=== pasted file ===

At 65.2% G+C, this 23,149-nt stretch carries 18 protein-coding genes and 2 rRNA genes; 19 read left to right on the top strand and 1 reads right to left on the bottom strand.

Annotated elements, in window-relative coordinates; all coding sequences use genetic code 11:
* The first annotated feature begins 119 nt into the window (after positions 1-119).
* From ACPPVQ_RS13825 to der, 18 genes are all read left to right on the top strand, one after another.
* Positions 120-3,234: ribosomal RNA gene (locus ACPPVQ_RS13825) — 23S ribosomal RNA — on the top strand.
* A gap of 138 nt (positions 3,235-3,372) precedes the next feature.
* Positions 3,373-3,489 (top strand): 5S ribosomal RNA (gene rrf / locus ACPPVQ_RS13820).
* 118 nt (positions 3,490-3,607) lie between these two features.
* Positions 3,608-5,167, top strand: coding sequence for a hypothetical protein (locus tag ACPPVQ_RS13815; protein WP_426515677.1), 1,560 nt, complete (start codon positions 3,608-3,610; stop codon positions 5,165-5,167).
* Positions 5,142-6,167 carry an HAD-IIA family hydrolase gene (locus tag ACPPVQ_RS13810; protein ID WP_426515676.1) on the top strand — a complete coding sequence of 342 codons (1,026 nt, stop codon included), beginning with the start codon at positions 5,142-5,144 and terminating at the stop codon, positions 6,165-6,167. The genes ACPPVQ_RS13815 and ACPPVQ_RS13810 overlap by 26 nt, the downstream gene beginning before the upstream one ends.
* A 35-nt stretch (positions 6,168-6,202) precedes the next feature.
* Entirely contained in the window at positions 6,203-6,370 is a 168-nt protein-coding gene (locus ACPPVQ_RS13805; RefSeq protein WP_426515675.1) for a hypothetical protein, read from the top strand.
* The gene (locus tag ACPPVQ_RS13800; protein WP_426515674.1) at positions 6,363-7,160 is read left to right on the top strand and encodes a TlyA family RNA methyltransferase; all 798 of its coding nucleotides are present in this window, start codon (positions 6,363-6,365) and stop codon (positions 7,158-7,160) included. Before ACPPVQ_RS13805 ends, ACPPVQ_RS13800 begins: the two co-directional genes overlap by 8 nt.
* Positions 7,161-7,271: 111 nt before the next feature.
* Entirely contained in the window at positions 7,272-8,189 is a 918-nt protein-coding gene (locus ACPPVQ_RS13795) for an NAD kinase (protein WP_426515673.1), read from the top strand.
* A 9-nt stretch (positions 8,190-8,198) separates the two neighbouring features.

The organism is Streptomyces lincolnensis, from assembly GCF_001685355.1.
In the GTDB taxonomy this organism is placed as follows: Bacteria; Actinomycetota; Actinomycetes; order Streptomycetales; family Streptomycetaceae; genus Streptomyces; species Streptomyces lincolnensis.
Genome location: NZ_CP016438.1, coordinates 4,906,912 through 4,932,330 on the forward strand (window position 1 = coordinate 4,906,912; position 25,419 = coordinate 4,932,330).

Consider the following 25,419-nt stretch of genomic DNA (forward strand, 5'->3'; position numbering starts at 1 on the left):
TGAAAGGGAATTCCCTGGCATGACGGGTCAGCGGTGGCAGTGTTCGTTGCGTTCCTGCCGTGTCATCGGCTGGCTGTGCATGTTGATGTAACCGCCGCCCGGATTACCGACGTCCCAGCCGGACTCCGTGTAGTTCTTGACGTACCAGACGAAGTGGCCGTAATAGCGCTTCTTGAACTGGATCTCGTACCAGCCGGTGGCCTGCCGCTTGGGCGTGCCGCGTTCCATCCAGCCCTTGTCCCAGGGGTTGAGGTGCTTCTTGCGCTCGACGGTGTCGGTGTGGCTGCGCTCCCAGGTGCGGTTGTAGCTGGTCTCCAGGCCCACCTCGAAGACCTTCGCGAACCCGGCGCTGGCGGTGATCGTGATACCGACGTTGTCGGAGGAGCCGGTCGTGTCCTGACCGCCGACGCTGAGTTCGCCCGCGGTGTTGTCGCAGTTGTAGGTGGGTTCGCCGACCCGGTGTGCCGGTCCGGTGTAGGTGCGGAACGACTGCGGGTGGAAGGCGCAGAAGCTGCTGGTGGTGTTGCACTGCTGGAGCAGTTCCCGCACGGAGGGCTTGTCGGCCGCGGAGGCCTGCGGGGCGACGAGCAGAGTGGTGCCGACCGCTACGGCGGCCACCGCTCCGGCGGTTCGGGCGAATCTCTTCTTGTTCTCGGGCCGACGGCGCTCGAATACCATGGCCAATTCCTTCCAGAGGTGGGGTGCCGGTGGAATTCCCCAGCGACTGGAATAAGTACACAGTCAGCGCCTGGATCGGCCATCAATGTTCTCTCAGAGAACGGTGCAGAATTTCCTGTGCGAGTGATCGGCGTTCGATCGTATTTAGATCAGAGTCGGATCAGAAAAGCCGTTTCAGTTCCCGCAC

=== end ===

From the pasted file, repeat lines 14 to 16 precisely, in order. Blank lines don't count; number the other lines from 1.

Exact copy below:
* Positions 7,161-7,271: 111 nt before the next feature.
* Entirely contained in the window at positions 7,272-8,189 is a 918-nt protein-coding gene (locus ACPPVQ_RS13795) for an NAD kinase (protein WP_426515673.1), read from the top strand.
* A 9-nt stretch (positions 8,190-8,198) separates the two neighbouring features.